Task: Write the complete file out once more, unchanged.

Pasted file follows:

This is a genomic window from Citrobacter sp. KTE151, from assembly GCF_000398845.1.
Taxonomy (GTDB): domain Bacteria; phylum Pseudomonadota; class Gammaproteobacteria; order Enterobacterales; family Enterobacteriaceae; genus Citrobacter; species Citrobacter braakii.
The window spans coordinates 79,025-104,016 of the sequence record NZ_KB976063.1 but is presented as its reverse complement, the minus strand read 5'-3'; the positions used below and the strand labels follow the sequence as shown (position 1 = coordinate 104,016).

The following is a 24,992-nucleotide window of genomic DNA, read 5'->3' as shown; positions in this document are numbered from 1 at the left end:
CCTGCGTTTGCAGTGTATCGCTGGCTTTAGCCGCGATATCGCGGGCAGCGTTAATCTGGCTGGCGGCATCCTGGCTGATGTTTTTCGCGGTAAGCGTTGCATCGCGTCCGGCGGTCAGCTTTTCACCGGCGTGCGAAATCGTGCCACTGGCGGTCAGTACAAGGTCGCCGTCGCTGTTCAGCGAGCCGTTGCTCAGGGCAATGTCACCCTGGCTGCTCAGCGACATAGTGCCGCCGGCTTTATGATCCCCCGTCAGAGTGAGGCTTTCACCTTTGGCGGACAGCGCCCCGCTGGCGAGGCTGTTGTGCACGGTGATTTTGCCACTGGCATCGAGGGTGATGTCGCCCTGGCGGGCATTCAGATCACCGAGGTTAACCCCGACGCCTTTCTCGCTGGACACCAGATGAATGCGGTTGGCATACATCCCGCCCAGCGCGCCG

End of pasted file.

This is a genomic window from Citrobacter sp. KTE151, from assembly GCF_000398845.1.
Taxonomy (GTDB): domain Bacteria; phylum Pseudomonadota; class Gammaproteobacteria; order Enterobacterales; family Enterobacteriaceae; genus Citrobacter; species Citrobacter braakii.
The window spans coordinates 79,025-104,016 of the sequence record NZ_KB976063.1 but is presented as its reverse complement, the minus strand read 5'-3'; the positions used below and the strand labels follow the sequence as shown (position 1 = coordinate 104,016).

The following is a 24,992-nucleotide window of genomic DNA, read 5'->3' as shown; positions in this document are numbered from 1 at the left end:
CCTGCGTTTGCAGTGTATCGCTGGCTTTAGCCGCGATATCGCGGGCAGCGTTAATCTGGCTGGCGGCATCCTGGCTGATGTTTTTCGCGGTAAGCGTTGCATCGCGTCCGGCGGTCAGCTTTTCACCGGCGTGCGAAATCGTGCCACTGGCGGTCAGTACAAGGTCGCCGTCGCTGTTCAGCGAGCCGTTGCTCAGGGCAATGTCACCCTGGCTGCTCAGCGACATAGTGCCGCCGGCTTTATGATCCCCCGTCAGAGTGAGGCTTTCACCTTTGGCGGACAGCGCCCCGCTGGCGAGGCTGTTGTGCACGGTGATTTTGCCACTGGCATCGAGGGTGATGTCGCCCTGGCGGGCATTCAGATCACCGAGGTTAACCCCGACGCCTTTCTCGCTGGACACCAGATGAATGCGGTTGGCATACATCCCGCCCAGCGCGCCG